Over the last six years, WOHA has investigated into the quality of external spaces in high-rise towers such as The Met, The Pano and The Hansar in Bangkok. In designing The Met, a 69-story high rise residential tower, a series of gardens and inhabited external spaces in the sky were developed. Community areas with covered walkways, open-air living areas, sky gardens, barbecue stations, library, fitness corners and recreational areas were created at strategic horizons every 20 stories, giving all the residents access to high-level views and open-air communal terraces, while private gardens designed with swimming pools and terraces were incorporated every six stories, effectively creating miniature garden houses downtown, each with its own little plot in the air throughout the height of the tower. Pockets of cantilevered sky-gardens adjacent to lift lobbies throughout the tower height also allowed all residents to enjoy the spectacular breathtaking high-rise views over the river and city.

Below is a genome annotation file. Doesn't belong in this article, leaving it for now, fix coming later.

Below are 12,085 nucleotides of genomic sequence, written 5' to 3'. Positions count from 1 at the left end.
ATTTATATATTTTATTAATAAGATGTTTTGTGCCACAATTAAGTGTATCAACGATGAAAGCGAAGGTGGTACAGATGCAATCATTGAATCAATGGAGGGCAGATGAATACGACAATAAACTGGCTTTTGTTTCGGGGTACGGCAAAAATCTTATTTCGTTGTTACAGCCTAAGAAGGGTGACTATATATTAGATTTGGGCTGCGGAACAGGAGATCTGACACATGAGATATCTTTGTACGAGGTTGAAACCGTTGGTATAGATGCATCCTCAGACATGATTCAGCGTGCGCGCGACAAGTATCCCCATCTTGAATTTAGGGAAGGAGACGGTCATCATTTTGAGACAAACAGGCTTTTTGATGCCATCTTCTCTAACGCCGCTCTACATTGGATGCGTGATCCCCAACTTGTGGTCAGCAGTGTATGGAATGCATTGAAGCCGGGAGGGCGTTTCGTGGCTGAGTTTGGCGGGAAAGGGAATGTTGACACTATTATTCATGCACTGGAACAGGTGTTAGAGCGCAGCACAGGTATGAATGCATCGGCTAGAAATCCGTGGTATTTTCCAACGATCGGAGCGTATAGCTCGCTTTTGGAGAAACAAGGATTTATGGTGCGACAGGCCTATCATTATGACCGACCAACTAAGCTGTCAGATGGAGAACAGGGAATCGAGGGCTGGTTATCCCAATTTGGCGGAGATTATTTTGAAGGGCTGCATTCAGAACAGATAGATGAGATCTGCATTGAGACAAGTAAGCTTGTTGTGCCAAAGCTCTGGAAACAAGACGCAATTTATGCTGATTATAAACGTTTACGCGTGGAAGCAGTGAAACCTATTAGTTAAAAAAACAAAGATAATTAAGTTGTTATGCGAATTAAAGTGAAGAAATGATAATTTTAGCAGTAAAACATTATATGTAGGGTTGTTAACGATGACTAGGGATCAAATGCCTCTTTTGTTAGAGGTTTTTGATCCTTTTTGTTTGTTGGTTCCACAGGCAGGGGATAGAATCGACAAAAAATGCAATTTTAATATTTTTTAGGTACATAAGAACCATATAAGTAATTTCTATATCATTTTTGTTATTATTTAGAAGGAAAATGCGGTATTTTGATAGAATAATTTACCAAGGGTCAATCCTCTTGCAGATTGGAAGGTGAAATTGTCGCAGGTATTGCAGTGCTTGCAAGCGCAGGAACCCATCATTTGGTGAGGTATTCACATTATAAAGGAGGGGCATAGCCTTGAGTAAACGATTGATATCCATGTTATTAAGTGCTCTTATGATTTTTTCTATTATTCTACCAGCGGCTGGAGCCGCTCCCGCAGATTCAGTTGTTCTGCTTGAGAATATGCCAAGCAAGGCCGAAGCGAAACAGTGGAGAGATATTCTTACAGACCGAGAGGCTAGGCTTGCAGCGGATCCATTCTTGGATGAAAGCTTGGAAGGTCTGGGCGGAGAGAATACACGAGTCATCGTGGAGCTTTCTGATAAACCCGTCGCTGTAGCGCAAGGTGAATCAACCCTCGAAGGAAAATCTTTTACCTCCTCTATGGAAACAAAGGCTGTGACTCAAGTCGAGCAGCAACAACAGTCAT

Figure 1. Entry Approach

The Hansar was initially conceptualized as a hospitality and residential development. The program was changed mid-way through the design into a fully residential building, but due to its short lease of 30 years and central location advantage, it was ultimately a better business investment proposition to revert to the original brief comprising hotel and condominium (with concierge) components.